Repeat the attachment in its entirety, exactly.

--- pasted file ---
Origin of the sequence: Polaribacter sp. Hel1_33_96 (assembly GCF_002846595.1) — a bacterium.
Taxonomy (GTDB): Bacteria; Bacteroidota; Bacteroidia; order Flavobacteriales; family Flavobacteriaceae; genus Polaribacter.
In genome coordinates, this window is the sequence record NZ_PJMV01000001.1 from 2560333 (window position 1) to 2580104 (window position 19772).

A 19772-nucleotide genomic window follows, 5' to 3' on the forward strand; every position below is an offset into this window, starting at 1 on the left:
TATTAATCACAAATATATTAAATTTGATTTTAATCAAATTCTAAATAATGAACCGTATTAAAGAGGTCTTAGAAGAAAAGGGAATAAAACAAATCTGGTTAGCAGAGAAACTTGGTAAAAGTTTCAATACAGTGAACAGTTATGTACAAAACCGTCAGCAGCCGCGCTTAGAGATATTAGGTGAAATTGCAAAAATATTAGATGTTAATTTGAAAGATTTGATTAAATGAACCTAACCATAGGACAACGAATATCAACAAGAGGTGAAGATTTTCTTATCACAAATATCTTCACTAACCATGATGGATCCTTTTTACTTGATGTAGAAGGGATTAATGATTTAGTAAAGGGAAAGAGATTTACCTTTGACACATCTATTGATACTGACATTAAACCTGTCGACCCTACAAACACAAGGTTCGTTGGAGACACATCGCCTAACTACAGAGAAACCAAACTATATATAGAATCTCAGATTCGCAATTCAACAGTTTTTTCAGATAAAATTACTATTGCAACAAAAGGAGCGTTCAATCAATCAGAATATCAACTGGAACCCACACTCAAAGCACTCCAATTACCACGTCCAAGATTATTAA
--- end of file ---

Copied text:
Origin of the sequence: Polaribacter sp. Hel1_33_96 (assembly GCF_002846595.1) — a bacterium.
Taxonomy (GTDB): Bacteria; Bacteroidota; Bacteroidia; order Flavobacteriales; family Flavobacteriaceae; genus Polaribacter.
In genome coordinates, this window is the sequence record NZ_PJMV01000001.1 from 2560333 (window position 1) to 2580104 (window position 19772).

A 19772-nucleotide genomic window follows, 5' to 3' on the forward strand; every position below is an offset into this window, starting at 1 on the left:
TATTAATCACAAATATATTAAATTTGATTTTAATCAAATTCTAAATAATGAACCGTATTAAAGAGGTCTTAGAAGAAAAGGGAATAAAACAAATCTGGTTAGCAGAGAAACTTGGTAAAAGTTTCAATACAGTGAACAGTTATGTACAAAACCGTCAGCAGCCGCGCTTAGAGATATTAGGTGAAATTGCAAAAATATTAGATGTTAATTTGAAAGATTTGATTAAATGAACCTAACCATAGGACAACGAATATCAACAAGAGGTGAAGATTTTCTTATCACAAATATCTTCACTAACCATGATGGATCCTTTTTACTTGATGTAGAAGGGATTAATGATTTAGTAAAGGGAAAGAGATTTACCTTTGACACATCTATTGATACTGACATTAAACCTGTCGACCCTACAAACACAAGGTTCGTTGGAGACACATCGCCTAACTACAGAGAAACCAAACTATATATAGAATCTCAGATTCGCAATTCAACAGTTTTTTCAGATAAAATTACTATTGCAACAAAAGGAGCGTTCAATCAATCAGAATATCAACTGGAACCCACACTCAAAGCACTCCAATTACCACGTCCAAGATTATTAA